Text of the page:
Background: Human leukocyte antigen (HLA) histocompatibility is not considered when placing donor allografts for lung transplantation. We previously reported that fewer individual Class I (HLA-A and -B) and Class II (HLA-DR) antigen mismatches (MM) correlated with improved survival in lung transplant recipients. In this study we evaluated whether the effects of total HLA, Class I and Class II MM were more important determinants of: (1) recipient survival; (2) development of bronchiolitis obliterans (BO); and (3) freedom from acute rejection (AR). Methods: All adult primary cadaveric lung recipients transplanted between April 1, 1994, and June 30, 2004 entered in the OPTN database were included (n = 9,791). Groups were created based on the total number of HLA, Class I and Class II MM. Recipient survival, freedom from AR and freedom from BO were compared. Univariate data were computed using the Kaplan-Meier method and compared by log-rank test. Multivariate analysis was performed using the Cox proportional hazards method. Results: Univariate analysis identified significantly improved survival in recipients with fewer total HLA (p < 0.001) and Class I MM (p = 0.005). The incidence of BO was significantly lower in patients with fewer total Class I MM (p = 0.036). AR was influenced only by Class II MM (p = 0.005). By multivariate analysis, total HLA, Class I and Class II MM impacted recipient survival. Total HLA and Class I MM correlated with development of BO. Class II MM correlated with development of AR. Conclusion: HLA MM are important determinants of lung transplant survival, BO and AR. These data suggest that donorrecipient HLA MM may warrant consideration when allocating organs for lung transplantation.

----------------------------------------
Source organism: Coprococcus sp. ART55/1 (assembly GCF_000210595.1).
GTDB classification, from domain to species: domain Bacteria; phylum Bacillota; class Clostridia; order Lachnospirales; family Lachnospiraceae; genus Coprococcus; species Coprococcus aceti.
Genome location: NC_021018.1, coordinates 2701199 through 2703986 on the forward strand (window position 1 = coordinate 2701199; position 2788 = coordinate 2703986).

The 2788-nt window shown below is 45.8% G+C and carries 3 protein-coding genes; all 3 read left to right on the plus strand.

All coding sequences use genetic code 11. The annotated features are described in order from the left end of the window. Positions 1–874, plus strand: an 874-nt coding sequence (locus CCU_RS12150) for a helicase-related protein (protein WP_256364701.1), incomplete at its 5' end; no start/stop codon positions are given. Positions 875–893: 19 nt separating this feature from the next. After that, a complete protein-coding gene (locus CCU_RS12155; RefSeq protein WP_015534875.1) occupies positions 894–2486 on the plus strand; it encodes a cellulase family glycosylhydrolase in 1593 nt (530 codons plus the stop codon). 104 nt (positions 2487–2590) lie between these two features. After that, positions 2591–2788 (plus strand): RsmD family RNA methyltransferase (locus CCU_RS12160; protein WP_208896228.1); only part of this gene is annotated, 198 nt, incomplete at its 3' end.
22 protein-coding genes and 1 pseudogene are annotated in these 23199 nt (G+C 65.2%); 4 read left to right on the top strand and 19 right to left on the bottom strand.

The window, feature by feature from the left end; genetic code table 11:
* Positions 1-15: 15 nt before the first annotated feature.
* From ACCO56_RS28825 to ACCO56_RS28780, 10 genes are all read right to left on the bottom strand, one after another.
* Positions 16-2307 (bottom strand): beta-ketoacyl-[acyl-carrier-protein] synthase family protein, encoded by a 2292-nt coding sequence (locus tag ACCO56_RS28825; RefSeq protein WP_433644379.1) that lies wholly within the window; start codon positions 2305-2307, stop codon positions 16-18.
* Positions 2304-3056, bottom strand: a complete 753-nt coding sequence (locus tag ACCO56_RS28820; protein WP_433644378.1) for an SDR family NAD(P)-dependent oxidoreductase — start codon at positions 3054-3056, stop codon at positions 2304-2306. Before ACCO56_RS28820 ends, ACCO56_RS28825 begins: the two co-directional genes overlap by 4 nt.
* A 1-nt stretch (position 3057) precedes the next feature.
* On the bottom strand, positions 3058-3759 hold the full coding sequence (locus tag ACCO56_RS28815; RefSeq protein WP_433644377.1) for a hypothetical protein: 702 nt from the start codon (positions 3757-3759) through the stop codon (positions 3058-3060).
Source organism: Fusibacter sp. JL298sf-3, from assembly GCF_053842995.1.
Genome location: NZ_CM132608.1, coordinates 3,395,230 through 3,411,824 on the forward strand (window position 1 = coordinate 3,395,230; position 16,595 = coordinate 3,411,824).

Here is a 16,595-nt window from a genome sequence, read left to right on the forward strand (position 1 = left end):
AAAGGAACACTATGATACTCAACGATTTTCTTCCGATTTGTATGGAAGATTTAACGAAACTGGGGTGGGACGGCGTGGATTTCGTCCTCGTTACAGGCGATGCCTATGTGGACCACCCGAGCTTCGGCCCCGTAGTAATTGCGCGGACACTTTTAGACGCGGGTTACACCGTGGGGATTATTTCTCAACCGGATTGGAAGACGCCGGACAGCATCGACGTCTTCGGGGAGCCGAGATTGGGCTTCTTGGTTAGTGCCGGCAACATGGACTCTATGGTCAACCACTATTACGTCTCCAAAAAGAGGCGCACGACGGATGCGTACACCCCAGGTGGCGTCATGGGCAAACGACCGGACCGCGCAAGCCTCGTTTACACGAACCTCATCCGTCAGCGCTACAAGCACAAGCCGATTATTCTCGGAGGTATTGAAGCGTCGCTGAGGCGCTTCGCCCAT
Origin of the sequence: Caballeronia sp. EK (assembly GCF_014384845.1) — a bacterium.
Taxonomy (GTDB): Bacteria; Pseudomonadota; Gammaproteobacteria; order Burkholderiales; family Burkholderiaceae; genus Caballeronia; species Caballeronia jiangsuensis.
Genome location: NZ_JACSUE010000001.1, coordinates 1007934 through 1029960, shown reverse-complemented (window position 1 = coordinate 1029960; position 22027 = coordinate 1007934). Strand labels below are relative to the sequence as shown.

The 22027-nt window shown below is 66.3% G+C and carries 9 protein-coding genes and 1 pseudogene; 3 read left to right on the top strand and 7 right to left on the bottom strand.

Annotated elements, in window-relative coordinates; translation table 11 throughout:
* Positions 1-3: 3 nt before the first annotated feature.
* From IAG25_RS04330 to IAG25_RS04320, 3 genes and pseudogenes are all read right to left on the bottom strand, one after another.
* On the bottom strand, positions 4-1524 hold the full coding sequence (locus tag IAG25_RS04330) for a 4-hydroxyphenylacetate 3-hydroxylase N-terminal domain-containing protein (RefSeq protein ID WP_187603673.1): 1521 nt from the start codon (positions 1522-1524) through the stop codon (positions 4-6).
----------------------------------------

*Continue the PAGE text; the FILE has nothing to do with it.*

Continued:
- HLA antigen
- acute rejection
- bronchiolitis obliterans
- lung transplantation
ASJC Scopus subject areas
- Pulmonary and Respiratory Medicine
- Cardiology and Cardiovascular Medicine